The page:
Ricky Talk didn’t speak very much. Words were confusing. They made him want to be smart but only ever feel dumb. He liked some words, like food and sleep and red because they were easy to say and remember. Most words, though, only existed to hurt him. Right now there were lots of words being said and he didn’t know half of them and the other half made no sense even if he did know them. People could say words without thinking, like Boss always did. Right now he was yelling and screaming about the funny looking, happy man on TV. Ricky was happy it wasn’t words made for him because that was scary when Boss yelled at him and all he could do was look scared until Boss would hit him and say ‘Go Away’ in French. Ricky didn’t know why Boss liked French so much but he always spoke it. At that moment he said, “Why the fuck...fucking wallet...sign the fucking track.” It made no sense to Ricky and having so much French didn’t help.

But worse than people who say words without thinking was people who say words with thinking. At least when Boss spoke Ricky could understand his motions: Angry or not Angry. But when Sam spoke he didn’t use any motions. That was worse than French. At least Ricky knew one French word. Sam replied to Boss but Ricky couldn’t understand anything. He heard ‘water wallet’ – which didn’t sound like a very good wallet (maybe that was why Boss was angry) – but that was it. And Boss just said “Fuck!” and stormed around angry.

Walter Wallace - Chapter 22

Phil lay sprawled on his mattress. It was fairly hot outside, even for early morning (12:30pm is still morning for Phil), and so he had cast aside the bed sheets and was in the final stage of waking up. He trudged over to his door, picking up a pair of shorts on the way and hopped into them lethargically. As he opened the door he was met with a wave of fresh air, wincing his eyes a little at the bright light reflecting off the walls and tiles. He walked to the bathroom in a daze, took a long needed leak and then made for the kitchen. His mother had left a note for him in perfect bubbly cursive.

“Hi Flip, just left for work and didn’t want to wake you. Just want to say I love you no matter what. Every day is a new day to shine your light.”

Just below that note was an aggressive scrawl:

“Phil. Get a job.”

There was a series of newspaper clippings attached with part time and full time opportunities. Flip, as he preferred to be called for reasons highlighted by the two letters, rolled his eyes. He snatched the clippings off the fridge and whipped out his phone. He dialled the first number.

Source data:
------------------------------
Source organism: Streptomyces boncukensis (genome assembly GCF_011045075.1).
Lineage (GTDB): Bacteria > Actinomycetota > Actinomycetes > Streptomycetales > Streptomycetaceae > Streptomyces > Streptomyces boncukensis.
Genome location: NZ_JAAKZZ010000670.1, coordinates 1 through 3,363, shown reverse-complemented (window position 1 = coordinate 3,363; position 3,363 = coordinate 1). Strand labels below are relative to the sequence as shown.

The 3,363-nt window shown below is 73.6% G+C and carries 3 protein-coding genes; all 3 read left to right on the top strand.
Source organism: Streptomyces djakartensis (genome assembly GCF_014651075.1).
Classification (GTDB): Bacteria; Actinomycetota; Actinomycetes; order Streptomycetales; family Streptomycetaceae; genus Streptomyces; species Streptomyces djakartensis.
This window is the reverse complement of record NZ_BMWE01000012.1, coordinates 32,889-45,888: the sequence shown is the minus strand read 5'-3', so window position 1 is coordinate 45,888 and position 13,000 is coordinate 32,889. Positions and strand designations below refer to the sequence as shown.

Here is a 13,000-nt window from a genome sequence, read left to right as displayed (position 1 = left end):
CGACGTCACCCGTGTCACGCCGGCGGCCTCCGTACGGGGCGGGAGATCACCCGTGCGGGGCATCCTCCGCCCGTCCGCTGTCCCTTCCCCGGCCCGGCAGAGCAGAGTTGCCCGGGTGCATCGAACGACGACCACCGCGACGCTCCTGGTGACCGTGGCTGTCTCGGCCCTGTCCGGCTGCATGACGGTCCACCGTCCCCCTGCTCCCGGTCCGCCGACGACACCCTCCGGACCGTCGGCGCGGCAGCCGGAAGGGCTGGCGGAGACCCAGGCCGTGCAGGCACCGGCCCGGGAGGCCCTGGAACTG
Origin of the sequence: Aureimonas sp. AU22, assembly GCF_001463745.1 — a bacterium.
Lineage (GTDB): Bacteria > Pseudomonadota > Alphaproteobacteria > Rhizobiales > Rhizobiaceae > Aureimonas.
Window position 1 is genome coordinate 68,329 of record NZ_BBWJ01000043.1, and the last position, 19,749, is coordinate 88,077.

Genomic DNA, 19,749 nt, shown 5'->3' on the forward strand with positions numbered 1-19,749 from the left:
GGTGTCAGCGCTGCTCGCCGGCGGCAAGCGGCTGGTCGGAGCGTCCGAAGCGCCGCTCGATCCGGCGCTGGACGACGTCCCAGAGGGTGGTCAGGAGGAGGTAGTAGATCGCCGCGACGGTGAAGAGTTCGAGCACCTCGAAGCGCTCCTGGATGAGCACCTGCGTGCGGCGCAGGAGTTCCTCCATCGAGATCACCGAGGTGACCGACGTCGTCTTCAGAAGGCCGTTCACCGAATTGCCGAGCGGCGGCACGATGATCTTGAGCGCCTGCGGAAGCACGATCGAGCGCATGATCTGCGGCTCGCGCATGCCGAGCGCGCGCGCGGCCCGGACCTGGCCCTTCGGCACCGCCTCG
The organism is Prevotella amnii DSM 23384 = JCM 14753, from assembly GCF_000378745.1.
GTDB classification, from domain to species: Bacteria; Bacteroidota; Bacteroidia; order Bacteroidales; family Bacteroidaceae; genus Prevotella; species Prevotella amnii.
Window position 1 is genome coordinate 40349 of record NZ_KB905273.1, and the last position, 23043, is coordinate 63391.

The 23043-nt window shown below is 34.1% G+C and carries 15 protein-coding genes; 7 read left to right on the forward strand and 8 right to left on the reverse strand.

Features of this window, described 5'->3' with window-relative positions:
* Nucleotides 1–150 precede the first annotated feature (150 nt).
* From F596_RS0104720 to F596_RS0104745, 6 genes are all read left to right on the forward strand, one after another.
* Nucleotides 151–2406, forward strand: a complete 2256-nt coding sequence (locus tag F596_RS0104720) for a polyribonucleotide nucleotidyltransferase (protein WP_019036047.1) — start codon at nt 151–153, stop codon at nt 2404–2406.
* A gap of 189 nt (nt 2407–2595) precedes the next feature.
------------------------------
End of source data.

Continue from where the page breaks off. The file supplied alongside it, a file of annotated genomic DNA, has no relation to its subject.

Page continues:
“Hi,” he began in perfect ‘uninterested slacker’ tones, “My name’s Phil, I’m calling about the uhh...” he took his time, exhaling heavily, “the uhh...job you guys got?” Finishing a statement in a question, he had learned, was the perfect sign of someone who can’t make decisions and should never be hired by an employer. The person at the other end replied politely. Flip cut her off, “So, I mean I haven’t really read the ad but what’s involved?” The girl started talking again. Flip cleared his throat aggressively and managed to hock up some phlegm, making no efforts to disguise the act of spitting it into the sink. “So you want me to come in for an interview, or something? I’ve never had a job so I don’t really know what to do?” The girl remained diplomatic but all signs pointed to no. “Alright I guess, I’ll from yous soon.”

Flip hung up and checked the call time: Nearly three minutes; good enough to keep his dad happy. He prepared some cereal and spoke to the next receptionist in between taking large spoonfuls of oats and bran. The third one he just called and left the hand set on the table – “Just got the machine, dad. You think they would show some professionalism?”

Saturday, April 16, 2011

Walter Wallace - Chapter 21

Walter was escorted home in the same van that picked him up outside of his work earlier that day. The drive was quiet. He hadn’t said much since the incident at the studio except that he would like to go home right away. There had been no argument from any of the executives; they were all quite supportive and insistent upon making him comfortable in any way. Brian Smithwaite was the most supportive but his eyes were still grinning that condescending grin. It was the first time Walter truly felt adverse to someone’s smile.

When he arrived home he waded through the mob of press at the entrance to his building. It had not thinned out though they seemed to have lost their bite a little and parted obligingly as Walter pushed forward. The questions they asked were a blur but he didn’t have to think too hard to guess what they were quizzing him about. He had been reliving the conversation for the last hour; trying to imagin what he could have to help the man instead of provoke him; instead of somehow giving him his blessing to take his life. Why would he want to do that? Why would anyone want to do that?

Once he entered the stud, Walter closed his curtain (that is he hung his bed sheet over the naked curtain rod). He didn’t much want a repeat of this morning’s invasion and the sight of the adjacent buildings wall wasn’t quite as inspiring as it used to be. He sat in thought with the conversation swirling around his head. He wished he had a blank crossword to help take his mind off the topic but the ones he had stored away were all thrice completed and fresh in his memory. He cooked some pasta and sauce in a rushed manner and noticed that it tasted as though it were bereft of its usual flavour. He ate it begrudgingly, using it as an outlet for the frustration that was building in his head. What if I had just said something different? He went to bed feeling no urge to sleep and for the second night in a row he lay awake in his bed long into the early morning hours.

He awoke at 6am feeling worse than when he had gone to bed and wondering if he had even slept. He sat and ate some cereal lethargically before putting on his work clothes. He left the house and the press were ready for his early bird antics this time. The little respect they had shown the night before had clearly dissipated and they seemed to be making up for lost time.